Monday, November 3, 2008

Seeing Things

I was getting to ready to cut up a potato on Sunday, when I noticed a letter formed by the dark areas of the potato skin that looked just like a capital letter E.  Hmm, was it a sign, I wondered? And if so, of what or whom? Aha, Einstein, perhaps? Why not?

I was reminded of the devout or deluded souls out there who find evidence in nature or in common objects that they claim proves a certain belief, whether in ghosts, UFO's or Jesus, and I started wondering why. Why do they see Jesus on a slice of toast, the Virgin Mary in a grilled cheese sandwich, faces on Mars, and angels in misty photographs? Why are there two YouTube videos of "Cheesus," little Jesus-shaped Cheetos that their owners are afraid to eat? Why do people flock to see Jesus in a rust stain, the Virgin on a garage door, or in a motorcyclist's road rash? 

I don't have a firm answer to the question. I am often baffled by the illogical ramblings of the village idiots. Here are my best guesses. And let me say, that I think that, except for those who are out to fool the rest, many of these people appear to genuinely believe. There's no lacking for sincerity here.

1. Attention. Clearly the people who find these things and tell their neighbors and call FOX news want attention. And a divine apparition is going to get attention, so can't rule this one out. The current modern stream of apparitions in various food items started in 1977 with New Mexico's Maria Rubio, who found a small image of Jesus on a tortilla she was fixing for her husband. This lead to a small shrine in a shed, visited, one assumes, by thousands. There were other competing Holy Tortillas that came out in the next year or two. Sadly, in 2005 the original Jesus tortilla was broken when Mrs. Rubio's granddaughter took it to school for Show and Tell and someone dropped it.  Tragedy or comedy? You decide.

2. Justification. Being able to produce something unexplained in a grainy photograph or video that justifies a belief, whether in E.T. or Bigfoot, may make the swampland of belief the believer is standing on seem a bit firmer. Visiting a shrine to one of these apparitions may be considered  proof of devotion, pennies in the heaven bank.

3. Boredom. Let's face it, many people lead desperate lives of tedious boredom. Having something to show everyone else may make them feel interesting for a while, or at the very least, less boring.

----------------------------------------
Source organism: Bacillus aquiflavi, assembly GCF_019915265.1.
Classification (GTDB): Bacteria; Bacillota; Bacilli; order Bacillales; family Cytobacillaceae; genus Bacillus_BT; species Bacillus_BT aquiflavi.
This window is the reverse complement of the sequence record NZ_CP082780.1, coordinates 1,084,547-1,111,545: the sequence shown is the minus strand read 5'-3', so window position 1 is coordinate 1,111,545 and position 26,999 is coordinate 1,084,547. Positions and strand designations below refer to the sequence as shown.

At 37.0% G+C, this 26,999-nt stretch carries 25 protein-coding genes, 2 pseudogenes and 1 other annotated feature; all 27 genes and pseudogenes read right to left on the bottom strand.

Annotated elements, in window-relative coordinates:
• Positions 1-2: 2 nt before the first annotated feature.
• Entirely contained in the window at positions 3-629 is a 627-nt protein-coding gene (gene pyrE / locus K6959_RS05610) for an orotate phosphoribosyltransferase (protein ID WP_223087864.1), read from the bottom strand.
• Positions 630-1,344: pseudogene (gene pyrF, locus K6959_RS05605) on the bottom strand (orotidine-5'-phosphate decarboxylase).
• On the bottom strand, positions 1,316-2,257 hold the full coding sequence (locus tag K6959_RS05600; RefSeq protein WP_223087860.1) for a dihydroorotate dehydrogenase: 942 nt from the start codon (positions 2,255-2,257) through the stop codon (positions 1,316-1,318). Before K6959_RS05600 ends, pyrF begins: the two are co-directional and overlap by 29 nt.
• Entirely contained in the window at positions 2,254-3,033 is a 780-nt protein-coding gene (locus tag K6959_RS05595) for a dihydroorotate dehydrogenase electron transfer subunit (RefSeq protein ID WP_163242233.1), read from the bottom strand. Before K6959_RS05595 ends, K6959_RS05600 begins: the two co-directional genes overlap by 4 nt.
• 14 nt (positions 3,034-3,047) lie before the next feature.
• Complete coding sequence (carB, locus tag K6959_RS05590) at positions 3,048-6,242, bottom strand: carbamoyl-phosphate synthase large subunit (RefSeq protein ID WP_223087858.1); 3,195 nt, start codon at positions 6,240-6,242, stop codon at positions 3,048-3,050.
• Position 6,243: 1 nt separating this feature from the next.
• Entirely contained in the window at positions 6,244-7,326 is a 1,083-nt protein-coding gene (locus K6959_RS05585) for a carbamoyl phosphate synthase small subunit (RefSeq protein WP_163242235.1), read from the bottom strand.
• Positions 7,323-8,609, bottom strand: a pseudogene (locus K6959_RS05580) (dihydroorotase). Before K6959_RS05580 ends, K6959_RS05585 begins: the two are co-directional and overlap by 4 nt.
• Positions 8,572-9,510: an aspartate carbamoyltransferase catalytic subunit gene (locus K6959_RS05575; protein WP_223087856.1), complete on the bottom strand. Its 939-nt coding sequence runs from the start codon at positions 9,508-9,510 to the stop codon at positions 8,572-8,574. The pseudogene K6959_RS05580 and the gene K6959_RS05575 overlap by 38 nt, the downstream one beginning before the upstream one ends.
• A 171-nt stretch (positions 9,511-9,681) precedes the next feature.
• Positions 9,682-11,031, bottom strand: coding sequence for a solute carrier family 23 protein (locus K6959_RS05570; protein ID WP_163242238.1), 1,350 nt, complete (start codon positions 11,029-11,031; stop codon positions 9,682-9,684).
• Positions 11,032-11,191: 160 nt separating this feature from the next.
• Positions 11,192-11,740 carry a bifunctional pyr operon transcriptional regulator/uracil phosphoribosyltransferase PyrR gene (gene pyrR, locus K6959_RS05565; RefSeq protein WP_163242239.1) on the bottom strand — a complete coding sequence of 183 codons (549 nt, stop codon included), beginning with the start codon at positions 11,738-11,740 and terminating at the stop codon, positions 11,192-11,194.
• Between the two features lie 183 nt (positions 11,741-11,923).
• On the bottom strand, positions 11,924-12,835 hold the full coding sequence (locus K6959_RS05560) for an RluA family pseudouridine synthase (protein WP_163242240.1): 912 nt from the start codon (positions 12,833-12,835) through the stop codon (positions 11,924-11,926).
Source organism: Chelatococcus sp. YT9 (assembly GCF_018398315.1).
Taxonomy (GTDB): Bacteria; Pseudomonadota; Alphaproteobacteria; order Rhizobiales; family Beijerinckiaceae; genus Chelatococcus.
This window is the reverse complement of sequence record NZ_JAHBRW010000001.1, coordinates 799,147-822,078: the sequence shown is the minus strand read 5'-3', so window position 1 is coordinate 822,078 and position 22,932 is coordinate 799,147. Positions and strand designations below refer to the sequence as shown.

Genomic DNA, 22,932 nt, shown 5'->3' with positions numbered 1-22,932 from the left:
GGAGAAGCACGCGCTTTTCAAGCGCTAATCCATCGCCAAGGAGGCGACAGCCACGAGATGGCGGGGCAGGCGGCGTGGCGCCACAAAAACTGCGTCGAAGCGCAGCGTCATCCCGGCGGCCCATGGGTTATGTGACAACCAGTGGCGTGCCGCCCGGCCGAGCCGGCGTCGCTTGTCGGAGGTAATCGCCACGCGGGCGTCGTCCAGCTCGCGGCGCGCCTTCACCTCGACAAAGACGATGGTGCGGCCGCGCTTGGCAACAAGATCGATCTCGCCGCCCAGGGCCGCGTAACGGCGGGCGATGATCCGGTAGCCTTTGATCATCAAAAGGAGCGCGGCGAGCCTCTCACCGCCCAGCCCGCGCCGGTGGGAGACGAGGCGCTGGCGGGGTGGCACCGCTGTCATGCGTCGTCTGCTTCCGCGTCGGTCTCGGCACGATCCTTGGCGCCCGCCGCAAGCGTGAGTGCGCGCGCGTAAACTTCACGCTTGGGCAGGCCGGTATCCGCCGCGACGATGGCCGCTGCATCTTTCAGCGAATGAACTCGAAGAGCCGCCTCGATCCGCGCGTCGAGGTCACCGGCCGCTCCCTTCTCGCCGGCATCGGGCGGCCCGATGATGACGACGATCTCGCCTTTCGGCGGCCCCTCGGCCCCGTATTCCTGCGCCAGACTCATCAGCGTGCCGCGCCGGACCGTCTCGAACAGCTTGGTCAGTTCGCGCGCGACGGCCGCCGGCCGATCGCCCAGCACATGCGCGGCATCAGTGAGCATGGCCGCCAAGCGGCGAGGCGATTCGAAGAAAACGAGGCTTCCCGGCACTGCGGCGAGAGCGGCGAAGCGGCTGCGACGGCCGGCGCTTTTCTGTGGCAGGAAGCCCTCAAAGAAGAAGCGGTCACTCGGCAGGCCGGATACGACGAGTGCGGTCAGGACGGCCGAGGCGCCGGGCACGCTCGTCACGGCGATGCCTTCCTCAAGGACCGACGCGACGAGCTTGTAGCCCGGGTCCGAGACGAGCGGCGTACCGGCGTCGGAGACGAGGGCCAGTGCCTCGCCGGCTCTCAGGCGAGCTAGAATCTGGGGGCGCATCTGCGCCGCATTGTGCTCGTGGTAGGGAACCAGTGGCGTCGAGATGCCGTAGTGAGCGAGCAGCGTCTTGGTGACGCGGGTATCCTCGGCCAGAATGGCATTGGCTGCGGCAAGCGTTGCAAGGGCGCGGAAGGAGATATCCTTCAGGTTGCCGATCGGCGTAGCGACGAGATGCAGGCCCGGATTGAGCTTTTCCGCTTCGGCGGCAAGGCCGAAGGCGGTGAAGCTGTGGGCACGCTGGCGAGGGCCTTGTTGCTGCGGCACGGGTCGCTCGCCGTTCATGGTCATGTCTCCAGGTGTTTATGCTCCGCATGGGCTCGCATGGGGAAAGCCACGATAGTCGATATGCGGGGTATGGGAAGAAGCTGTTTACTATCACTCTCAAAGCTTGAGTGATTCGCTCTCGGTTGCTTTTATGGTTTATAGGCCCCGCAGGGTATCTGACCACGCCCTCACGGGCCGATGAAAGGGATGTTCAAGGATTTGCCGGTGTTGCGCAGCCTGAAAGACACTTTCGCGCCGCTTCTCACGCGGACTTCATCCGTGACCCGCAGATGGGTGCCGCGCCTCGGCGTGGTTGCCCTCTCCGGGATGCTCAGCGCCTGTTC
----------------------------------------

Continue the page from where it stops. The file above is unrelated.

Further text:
4. Inferiority Complex. Let the Jones's try to keep up with them for a change. How do you top Jesus in your neighbor's potato chip?

5. Spiritual High. Religious believers want to experience closeness with the divine. However, some people misconstrue an excess of emotion as spiritual experience. They work themselves into an emotional tizzy, like whirling dervishes (no offense to the dervishes). No dizzying rush = no spirit = no testimony. Don't want to be without one of those. Some may use apparitional objects as the focus of meditation in an effort to invoke a spiritual experience. I wouldn't be able to do it. Meditate on a tortilla with a thumb-sized Jesus burn mark? Not going to do it for me.

6. Mammon. Let's not forget the profit motive. There have been numerous items, some obviously faked and others produced by nature, sold on ebay. It's hard to associate pure motives to those.

You can see many of them here in this video. The song is by
The Bucky Burro Band.

There are a lot of things in this world that deserve attention, but these examples of wishful thinking are just sad. Long story short, the gullible will frequently be fooled by pareidolia, the random shapes that appear naturally, and seem to our eyes to contain faces or look like what they are not. There's a wonderful collection of them at this website: Things that look like other things.


  1. I couldn't have said it better myself. Bravo! Wow... you've left me without a witty remark. That's a first!

    "As far as we can discern, the sole purpose of human existence is to kindle a light of meaning in the darkness of mere being."
    -Carl Jung